Patients’ practice score was assessed using 8 questions related to following a special diet and to physical activity. Physical activity was self-reported by the patient, and measured by the duration that the patient spends on physical exercise per week, with 0 points for not exercising, 1 point for exercising less than 30 min per week, 2 points for exercising between 1 and 3 h and 3 points for exercising more than 3 h. Four questions were related to diabetes monitoring such as self-monitoring of blood glucose, having had a creatinine test, routine eye exam and whether the patient reports taking a sugary food or drink immediately when having a hypoglycemic episode. The frequency of blood sugar self-testing was scored as follows: 0 for no self-testing, 1 for less than once daily self-testing, 2 for once daily self-testing, 3 for 2–3 times self-testing per day, and 4 for more than 4 times self-testing per day. The practice variable is the sum of answers on these 8 questions. Answer choices for six questions were given a numerical value of 1 for positive practice and 0 for negative practice. The total score ranged from 0 as to no practice, to 13 reflecting a full positive practice.

Statistical analysis

All analyses were conducted using Statistical Package for the Social Sciences (SPSS) v. 23. Statistical significance was set at p-value less than 0.05. Student’s t-test was used to assess differences in means of continuous variables. Differences in proportions of qualitative variables by gender were calculated using Chi-square test. The analysis of variance (ANOVA) test was used to compare multiple group means. For the multivariate analysis, a linear regression was performed, in order to assess the independent effect of co-variates on the knowledge and practice scores. Multivariate analysis linear regressions were carried out taking the knowledge and practice scores as dependent variables respectively, and using variables that showed a p < 0.2 in the bivariate analysis [15, 16]; potential confounders may be eliminated only if p > 0.2, in order to protect against residual confounding [17].

Results

Sample characteristics

The sample consisted of 58% males and 42% females. The mean age for the total sample was 60.29 ± 14.04 years with no gender difference in mean age distribution. Forty-five percent had a primary level education and 24.2% completed high school and the remaining 30.4% had a university degree. More than half of the sample were current smokers, with males significantly smoking more than females (55% vs 32.2%; p = 0.001), with a mean daily number of cigarette smoking of 15.45 ± 12.95. In addition, there was no gender differential for hubble-bubble smoking (p = 0.183) (Table 1).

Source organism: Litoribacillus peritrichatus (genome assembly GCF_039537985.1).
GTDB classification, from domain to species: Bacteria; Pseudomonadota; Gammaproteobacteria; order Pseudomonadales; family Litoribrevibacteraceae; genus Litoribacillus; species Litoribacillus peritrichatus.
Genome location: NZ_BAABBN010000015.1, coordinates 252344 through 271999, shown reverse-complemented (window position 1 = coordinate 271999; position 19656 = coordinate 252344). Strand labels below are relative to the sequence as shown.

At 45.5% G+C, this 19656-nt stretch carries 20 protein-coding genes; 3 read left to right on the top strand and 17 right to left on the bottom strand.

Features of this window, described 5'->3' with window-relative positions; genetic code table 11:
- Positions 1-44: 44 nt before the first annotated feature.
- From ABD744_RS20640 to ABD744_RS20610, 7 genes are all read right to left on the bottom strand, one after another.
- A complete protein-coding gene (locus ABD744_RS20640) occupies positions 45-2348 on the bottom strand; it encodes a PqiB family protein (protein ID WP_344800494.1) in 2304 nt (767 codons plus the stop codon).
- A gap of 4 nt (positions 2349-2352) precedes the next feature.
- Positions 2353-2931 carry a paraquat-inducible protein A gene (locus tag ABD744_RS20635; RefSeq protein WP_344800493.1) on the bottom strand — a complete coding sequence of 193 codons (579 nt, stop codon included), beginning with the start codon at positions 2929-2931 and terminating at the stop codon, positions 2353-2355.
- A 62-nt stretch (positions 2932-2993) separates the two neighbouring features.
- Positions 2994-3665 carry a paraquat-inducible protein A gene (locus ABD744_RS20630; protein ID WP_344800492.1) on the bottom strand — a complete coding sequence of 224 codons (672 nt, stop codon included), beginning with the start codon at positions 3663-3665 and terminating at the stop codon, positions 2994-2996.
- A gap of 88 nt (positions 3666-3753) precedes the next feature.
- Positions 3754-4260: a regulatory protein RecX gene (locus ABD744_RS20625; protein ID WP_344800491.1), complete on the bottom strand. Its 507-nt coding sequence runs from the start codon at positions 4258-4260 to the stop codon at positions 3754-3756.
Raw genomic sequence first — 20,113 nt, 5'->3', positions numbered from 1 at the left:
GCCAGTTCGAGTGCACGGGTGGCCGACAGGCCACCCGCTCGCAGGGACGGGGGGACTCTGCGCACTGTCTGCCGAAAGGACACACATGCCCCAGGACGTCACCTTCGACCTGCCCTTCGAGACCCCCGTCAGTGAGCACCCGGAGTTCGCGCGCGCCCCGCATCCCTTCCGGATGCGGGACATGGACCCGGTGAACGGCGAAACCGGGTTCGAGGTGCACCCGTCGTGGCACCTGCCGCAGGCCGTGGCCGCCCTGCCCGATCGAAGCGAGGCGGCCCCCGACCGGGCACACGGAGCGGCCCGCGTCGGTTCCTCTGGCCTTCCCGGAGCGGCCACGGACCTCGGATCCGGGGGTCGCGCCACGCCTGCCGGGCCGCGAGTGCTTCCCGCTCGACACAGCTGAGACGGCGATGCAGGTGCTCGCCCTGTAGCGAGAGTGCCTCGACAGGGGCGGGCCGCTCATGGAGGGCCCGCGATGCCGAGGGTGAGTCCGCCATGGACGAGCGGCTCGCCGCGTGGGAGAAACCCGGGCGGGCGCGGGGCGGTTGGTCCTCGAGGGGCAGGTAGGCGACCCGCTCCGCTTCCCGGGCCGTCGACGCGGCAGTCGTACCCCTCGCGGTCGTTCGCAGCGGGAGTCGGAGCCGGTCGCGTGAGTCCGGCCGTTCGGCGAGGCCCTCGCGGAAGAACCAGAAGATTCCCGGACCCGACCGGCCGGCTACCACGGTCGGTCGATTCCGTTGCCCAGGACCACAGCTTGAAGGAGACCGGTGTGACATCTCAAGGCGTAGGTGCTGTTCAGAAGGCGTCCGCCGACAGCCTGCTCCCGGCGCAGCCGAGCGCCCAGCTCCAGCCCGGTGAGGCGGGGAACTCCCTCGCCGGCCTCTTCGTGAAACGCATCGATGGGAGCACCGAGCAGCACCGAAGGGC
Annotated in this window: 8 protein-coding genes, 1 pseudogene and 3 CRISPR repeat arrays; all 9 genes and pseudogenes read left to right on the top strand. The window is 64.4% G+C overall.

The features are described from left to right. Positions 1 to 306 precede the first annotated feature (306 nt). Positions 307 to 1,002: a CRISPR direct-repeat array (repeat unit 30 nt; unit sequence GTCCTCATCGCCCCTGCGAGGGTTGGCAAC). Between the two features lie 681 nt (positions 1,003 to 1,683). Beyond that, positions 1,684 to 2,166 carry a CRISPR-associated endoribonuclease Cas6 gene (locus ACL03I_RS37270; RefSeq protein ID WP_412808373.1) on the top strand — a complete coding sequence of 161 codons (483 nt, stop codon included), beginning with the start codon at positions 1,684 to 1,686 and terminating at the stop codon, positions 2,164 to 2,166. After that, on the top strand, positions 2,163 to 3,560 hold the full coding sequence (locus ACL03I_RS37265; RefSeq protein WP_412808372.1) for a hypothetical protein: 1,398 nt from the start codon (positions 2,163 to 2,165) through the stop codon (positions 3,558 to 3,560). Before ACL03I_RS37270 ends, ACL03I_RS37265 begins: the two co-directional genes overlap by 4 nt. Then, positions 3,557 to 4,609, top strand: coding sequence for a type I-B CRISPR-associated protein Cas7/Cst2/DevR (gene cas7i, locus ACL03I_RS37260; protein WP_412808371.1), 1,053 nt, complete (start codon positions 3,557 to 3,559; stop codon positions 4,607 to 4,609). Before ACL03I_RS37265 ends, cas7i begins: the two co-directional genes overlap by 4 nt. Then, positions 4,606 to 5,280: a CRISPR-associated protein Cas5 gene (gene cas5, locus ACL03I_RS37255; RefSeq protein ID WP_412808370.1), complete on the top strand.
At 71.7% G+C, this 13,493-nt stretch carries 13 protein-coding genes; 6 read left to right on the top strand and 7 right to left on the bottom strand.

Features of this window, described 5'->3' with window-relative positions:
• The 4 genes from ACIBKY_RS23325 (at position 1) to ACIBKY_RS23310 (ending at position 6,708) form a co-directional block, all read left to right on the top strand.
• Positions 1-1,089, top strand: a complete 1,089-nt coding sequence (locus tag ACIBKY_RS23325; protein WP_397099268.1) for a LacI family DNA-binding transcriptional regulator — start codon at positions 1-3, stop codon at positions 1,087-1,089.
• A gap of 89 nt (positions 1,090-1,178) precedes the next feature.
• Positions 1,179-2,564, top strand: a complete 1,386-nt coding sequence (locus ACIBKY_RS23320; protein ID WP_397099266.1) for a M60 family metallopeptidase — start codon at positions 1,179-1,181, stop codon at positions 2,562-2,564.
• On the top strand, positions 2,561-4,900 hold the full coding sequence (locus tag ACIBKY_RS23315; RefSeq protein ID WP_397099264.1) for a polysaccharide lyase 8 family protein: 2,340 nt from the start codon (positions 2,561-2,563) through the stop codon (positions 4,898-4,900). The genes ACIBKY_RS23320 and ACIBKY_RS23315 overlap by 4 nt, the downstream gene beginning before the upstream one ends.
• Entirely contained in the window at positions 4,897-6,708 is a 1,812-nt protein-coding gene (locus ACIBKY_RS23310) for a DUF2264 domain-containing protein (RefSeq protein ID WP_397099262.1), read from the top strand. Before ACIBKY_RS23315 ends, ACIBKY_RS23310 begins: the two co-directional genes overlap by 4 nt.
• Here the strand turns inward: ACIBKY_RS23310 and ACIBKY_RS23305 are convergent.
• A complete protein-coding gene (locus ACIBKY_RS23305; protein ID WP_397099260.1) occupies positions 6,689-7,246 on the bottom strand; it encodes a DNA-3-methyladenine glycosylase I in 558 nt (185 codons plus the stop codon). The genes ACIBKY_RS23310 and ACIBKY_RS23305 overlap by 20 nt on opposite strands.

Clinical characteristics of the patients

Table 2 shows that 94% of the sample had T2DM and only 12 patients had T1DM. A positive family history of diabetes mellitus was reported by 76.8% of the sample with no sex differential. Around 60% of the sample with T2DM had also reported concurrent chronic conditions such as hypercholesterolemia, hypertension, cardiovascular disease, and pulmonary disease. Males with T2DM were significantly more likely (65.0%) to report other comorbidities than females (51.7%) (p = 0.006). The diagnosis of diabetes mellitus was reported by coincidence among 40% of the surveyed population with no significant sex differential. When asked about how long they have been diagnosed with diabetes, 45.2% of patients reported the duration to be within the last 5 years, 29.1% since 6–10 years and 25.7% since 11 years and more. The majority of patients (89.4%) were taking oral hypoglycemic agents, while 16% were on insulin therapy with no sex differential for both (p = 0.423 and p = 0.229 respectively). The oral hypoglycemic agents that patients were taking belong to the following pharmacologic classes: dipeptidyl peptidase IV inhibitors (4.8%, n = 10), biguanides (59.4%, n = 123), sulfonylureas (26.6%, n = 55), meglitinide derivatives (2.4%, n = 5), thiazolidinediones (1%, n = 2) and 15.9% (n = 33) of patients were receiving a combination of two or more oral agents.